Nice idea how to survive in the "jungle". I like articles like this. Funny but with a serious background. Tks

Jason Cohen wrote:
08.26.11 at 4:52 AM

Which wines did you bring? Any standouts?

Alder wrote:
08.28.11 at 2:09 PM

Jason,

I brought along some wines that I thought my dad would like -- a couple South African Syrahs (Starke Conde) and a GSM blend (Sadie Family Sequillo) also from South Africa, a Sonoma Coast pinot (Rivers Marie), and a mixed blacks field blend from Napa (Casa Nuestra Tinto St. Helena). All good.

08.28.11 at 11:36 PM

Great post Alder.
Big fans of the Platy's for some time now. We love using them to capture barrel samples for tasting sessions, but your method fits perfectly with the original intent.

Take care,

Chris

tom farella wrote:
08.29.11 at 9:01 AM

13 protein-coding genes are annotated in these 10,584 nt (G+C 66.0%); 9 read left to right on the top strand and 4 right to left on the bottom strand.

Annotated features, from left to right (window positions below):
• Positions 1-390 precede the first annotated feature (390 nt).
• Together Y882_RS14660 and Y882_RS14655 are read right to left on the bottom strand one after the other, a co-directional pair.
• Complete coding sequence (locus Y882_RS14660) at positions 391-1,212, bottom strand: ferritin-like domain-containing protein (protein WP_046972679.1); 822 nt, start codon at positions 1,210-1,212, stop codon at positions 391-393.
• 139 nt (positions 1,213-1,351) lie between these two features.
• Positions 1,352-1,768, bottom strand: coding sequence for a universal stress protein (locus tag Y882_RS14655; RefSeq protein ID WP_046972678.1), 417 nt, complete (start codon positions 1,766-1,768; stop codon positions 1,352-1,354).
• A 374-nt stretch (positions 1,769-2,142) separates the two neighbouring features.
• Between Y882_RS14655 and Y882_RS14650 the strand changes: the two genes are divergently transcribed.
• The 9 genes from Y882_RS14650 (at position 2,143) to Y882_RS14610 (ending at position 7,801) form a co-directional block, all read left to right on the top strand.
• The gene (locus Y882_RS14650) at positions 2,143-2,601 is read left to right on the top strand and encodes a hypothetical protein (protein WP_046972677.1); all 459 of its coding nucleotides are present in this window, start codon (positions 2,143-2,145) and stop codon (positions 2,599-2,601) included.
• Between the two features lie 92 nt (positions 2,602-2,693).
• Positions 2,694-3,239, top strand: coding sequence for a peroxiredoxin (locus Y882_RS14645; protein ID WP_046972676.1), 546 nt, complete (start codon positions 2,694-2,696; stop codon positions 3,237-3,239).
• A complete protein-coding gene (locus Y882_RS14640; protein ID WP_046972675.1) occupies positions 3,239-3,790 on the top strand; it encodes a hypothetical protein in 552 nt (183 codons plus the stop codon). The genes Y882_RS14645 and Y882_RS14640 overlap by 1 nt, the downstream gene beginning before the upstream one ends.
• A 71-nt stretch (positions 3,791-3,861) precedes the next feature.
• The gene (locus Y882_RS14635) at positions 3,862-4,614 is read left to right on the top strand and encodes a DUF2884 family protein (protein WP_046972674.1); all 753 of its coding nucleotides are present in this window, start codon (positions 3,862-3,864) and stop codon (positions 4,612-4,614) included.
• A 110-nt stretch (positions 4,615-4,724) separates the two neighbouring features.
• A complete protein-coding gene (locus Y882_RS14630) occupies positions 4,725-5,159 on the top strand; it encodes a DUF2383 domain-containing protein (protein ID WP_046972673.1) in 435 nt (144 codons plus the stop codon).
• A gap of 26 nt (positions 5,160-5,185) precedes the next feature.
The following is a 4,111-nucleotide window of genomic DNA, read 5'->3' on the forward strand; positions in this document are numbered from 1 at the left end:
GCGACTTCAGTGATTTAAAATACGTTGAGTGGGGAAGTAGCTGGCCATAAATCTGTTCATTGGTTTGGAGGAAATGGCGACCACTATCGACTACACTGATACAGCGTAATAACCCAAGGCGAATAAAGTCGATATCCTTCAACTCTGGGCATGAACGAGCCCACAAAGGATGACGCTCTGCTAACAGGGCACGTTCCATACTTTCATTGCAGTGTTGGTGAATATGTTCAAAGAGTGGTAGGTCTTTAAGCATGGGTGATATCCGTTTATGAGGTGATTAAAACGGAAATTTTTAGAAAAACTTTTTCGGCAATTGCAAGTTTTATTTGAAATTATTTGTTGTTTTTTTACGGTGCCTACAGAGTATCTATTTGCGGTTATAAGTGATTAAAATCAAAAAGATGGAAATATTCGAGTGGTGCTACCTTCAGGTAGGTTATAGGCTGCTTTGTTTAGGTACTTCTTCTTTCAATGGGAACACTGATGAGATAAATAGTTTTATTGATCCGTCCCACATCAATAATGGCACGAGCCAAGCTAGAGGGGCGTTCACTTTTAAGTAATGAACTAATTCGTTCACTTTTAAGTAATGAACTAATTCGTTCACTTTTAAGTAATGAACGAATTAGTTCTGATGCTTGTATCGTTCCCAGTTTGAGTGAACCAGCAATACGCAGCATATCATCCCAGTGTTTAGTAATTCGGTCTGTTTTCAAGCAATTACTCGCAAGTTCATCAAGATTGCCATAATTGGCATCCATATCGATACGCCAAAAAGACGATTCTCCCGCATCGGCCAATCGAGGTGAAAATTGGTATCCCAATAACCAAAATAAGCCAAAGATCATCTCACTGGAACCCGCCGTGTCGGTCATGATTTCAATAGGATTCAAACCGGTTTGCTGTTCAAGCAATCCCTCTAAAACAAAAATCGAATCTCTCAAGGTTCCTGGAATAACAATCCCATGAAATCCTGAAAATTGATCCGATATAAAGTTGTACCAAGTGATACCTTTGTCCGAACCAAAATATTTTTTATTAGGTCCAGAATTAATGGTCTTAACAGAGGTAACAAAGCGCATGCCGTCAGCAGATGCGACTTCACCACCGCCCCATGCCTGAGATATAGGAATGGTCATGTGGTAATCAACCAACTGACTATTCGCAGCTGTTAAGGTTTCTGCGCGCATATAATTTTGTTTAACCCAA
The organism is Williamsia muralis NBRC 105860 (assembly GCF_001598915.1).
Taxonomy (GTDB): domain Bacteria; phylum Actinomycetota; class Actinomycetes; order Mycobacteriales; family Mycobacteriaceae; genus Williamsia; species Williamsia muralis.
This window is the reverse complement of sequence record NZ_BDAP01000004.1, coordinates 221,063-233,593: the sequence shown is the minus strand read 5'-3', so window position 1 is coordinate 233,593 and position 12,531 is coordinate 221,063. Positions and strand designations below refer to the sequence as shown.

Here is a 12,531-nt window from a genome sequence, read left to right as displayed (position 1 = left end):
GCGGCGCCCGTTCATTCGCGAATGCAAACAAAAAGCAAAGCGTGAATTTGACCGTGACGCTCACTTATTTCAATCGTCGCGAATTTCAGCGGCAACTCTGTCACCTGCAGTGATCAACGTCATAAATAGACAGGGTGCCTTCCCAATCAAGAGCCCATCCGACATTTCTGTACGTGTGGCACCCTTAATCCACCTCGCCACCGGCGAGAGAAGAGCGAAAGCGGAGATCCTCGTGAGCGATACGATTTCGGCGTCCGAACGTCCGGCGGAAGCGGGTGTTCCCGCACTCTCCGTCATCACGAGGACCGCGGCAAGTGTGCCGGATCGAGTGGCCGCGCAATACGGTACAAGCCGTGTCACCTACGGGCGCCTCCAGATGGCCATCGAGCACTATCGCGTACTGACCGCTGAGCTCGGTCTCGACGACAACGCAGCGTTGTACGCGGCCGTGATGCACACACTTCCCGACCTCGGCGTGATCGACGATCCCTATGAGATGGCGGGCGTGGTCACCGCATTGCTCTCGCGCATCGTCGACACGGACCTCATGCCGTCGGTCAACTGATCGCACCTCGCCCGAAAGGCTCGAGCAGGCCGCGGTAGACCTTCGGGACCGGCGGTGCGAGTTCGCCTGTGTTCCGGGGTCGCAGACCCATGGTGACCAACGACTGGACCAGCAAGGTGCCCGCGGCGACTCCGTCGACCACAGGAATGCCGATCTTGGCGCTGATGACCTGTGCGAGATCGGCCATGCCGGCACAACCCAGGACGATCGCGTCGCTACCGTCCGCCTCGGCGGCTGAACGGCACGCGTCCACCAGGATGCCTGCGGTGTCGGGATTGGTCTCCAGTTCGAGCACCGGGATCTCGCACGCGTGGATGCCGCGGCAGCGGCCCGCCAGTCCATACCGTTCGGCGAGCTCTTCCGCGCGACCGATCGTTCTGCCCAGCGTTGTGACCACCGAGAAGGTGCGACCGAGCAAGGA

Brings me way back to when, if I wanted to go, my ticket for my dad to take me on backpacking trips with a few friends was hauling 2 gallons of hearty burgundy in a giant nalgene container. He'd fill it up and I'd say "that looks heavy." He'd say "you want to go don't you." Wine: don't leave home without it.

Alder wrote:
08.29.11 at 9:17 AM

LOL! The thought of Hearty Burgundy tainted with the flavor of Nalgene plastic is SO appealing.

08.30.11 at 7:20 AM

Didn't the Spanish use a Bota bag (a leather sack with a nozzel) for this purpose? I suppose you'd need quite a few in order to carry enough for five days... Anyone ever used one? Is it effective against oxidation? Regardless of how well it works, I think it'd be a great fashion accessory :)

lori wrote:
08.30.11 at 9:43 AM

@Jen, I was thinking of the bota bag as well! My dad had one that he took with him camping, skiing and who knows what else. It was also reusable.

Alder, can these bags be reused? recycled?

Alder wrote:
08.30.11 at 10:19 AM

Lori,

Yes they can be washed and re-used. I'll let you know how it goes, as I'm re-using them this weekend.

John wrote:
09.23.11 at 2:41 PM

Can people comment on stemware for camping? Obviously you don't want to take the crystal. Is there a good plastic ware or sturdy glassware?

Alder wrote:
09.23.11 at 3:48 PM

John,